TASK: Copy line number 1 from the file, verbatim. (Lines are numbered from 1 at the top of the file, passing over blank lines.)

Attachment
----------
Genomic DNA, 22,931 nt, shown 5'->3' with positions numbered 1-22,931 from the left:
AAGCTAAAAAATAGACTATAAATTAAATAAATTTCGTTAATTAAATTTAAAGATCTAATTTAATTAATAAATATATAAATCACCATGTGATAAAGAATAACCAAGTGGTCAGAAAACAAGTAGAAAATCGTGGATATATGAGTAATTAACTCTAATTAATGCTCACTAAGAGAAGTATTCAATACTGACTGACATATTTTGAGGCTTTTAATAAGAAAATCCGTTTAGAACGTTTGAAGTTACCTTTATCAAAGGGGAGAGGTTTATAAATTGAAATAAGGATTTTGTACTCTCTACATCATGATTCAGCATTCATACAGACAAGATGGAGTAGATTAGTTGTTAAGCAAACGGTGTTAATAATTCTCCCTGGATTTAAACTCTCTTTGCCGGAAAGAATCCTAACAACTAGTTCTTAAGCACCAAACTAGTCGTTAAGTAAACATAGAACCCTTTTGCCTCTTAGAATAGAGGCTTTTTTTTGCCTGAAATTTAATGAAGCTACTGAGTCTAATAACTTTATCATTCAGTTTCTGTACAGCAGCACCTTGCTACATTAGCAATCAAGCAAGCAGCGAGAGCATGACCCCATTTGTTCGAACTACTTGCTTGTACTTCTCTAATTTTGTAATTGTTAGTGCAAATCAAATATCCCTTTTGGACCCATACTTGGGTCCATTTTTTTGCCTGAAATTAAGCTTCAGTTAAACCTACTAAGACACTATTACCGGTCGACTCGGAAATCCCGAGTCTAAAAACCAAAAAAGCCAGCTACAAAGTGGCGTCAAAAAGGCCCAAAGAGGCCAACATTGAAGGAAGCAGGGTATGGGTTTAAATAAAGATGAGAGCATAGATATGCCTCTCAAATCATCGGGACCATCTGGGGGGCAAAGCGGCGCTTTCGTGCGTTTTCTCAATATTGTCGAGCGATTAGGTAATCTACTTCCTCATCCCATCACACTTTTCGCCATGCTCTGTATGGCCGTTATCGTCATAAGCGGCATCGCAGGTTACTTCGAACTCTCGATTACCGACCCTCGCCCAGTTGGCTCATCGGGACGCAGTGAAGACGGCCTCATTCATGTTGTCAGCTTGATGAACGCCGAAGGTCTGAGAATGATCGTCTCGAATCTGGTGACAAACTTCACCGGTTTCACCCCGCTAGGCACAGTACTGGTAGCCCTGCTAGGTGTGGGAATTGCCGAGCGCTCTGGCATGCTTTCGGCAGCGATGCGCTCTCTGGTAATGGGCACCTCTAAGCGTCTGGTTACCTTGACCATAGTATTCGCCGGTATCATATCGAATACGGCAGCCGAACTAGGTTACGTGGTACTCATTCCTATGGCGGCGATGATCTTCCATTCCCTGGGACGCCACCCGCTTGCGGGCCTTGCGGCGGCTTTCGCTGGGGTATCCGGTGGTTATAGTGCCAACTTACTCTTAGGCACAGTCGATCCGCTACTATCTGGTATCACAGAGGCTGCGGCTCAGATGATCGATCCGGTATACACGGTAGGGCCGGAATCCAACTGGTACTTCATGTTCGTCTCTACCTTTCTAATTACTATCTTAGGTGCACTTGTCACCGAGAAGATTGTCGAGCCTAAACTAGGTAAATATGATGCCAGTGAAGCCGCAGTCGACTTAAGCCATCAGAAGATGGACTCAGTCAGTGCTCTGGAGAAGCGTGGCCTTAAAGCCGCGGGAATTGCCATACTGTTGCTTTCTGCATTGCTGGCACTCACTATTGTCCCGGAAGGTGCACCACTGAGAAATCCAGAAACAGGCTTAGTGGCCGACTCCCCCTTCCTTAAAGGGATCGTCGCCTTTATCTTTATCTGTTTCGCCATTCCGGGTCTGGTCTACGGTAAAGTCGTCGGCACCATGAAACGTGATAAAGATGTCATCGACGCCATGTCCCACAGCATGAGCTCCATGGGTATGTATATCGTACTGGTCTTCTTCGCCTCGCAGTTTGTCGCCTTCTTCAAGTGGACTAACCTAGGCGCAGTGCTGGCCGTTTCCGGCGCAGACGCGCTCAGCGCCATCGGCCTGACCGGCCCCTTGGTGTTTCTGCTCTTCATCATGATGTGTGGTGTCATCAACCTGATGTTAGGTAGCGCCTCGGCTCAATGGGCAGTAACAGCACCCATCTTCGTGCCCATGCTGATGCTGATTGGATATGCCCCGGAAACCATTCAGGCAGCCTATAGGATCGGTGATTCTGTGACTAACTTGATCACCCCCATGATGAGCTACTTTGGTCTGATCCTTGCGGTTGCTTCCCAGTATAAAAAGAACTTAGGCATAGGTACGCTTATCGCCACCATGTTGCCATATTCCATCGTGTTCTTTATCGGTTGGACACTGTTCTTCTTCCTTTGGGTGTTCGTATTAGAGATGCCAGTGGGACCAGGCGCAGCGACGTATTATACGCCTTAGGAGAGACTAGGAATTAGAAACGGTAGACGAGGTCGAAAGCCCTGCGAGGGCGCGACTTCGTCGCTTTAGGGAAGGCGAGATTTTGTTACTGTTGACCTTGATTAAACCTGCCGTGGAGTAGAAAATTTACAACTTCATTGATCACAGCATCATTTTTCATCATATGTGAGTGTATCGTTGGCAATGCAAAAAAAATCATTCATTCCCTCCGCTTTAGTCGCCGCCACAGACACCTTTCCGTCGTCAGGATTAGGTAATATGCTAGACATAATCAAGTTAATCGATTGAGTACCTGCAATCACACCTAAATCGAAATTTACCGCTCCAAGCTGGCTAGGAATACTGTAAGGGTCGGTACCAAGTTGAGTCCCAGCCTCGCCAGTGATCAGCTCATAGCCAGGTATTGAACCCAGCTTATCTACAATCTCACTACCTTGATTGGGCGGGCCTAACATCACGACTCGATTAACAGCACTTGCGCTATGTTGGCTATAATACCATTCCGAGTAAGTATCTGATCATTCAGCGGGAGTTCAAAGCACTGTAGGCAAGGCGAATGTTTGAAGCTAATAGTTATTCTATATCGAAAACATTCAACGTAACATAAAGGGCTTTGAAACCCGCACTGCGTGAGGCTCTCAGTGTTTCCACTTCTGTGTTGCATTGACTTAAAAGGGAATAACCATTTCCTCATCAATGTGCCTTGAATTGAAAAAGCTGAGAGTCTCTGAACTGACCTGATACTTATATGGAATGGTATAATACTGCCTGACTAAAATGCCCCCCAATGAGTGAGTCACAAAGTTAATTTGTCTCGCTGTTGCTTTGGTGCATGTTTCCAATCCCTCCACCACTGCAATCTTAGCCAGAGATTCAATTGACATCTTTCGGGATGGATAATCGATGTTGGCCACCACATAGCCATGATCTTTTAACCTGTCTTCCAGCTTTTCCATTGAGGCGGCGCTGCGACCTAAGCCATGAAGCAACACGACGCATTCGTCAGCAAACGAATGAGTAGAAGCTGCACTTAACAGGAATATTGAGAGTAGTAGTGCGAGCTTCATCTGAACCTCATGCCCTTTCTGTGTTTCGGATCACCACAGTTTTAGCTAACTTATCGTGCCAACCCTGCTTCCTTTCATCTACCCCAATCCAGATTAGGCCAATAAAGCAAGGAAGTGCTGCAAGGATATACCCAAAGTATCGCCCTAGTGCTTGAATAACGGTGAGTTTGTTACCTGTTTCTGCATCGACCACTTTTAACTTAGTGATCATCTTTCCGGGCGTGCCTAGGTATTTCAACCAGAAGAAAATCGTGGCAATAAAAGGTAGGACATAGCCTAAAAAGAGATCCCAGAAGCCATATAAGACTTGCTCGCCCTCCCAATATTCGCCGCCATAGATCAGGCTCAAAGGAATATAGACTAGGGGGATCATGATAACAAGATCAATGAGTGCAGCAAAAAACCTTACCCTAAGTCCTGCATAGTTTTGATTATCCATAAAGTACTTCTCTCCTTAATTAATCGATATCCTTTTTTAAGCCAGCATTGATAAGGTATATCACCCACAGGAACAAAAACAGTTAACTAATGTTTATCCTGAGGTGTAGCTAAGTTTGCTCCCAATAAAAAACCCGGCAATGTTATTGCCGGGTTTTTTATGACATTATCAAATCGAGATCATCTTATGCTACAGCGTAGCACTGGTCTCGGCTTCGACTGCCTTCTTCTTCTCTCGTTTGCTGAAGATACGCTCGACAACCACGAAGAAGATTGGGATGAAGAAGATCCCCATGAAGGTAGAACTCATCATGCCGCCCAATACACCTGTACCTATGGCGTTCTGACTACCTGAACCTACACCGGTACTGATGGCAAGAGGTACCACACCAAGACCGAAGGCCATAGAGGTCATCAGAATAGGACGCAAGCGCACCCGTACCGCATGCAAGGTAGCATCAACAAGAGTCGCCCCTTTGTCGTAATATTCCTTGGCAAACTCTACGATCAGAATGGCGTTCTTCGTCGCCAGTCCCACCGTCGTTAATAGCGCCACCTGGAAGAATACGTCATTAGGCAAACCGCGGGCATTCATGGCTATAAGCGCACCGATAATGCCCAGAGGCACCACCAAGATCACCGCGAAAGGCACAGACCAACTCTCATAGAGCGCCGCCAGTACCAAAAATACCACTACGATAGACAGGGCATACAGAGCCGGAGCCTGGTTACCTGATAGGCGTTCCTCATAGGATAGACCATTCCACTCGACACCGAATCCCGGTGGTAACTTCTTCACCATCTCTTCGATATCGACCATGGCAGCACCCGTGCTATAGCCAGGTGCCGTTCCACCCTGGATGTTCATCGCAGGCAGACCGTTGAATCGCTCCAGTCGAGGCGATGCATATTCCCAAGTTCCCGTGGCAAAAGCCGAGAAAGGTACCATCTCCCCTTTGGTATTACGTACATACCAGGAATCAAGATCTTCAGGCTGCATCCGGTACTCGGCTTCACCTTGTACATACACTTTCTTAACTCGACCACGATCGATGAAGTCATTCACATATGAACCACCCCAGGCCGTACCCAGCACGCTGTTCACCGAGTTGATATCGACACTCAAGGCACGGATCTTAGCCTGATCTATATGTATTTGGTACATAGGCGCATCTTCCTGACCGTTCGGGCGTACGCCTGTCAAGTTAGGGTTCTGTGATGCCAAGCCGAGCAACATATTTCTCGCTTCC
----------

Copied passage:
Genomic DNA, 22,931 nt, shown 5'->3' with positions numbered 1-22,931 from the left: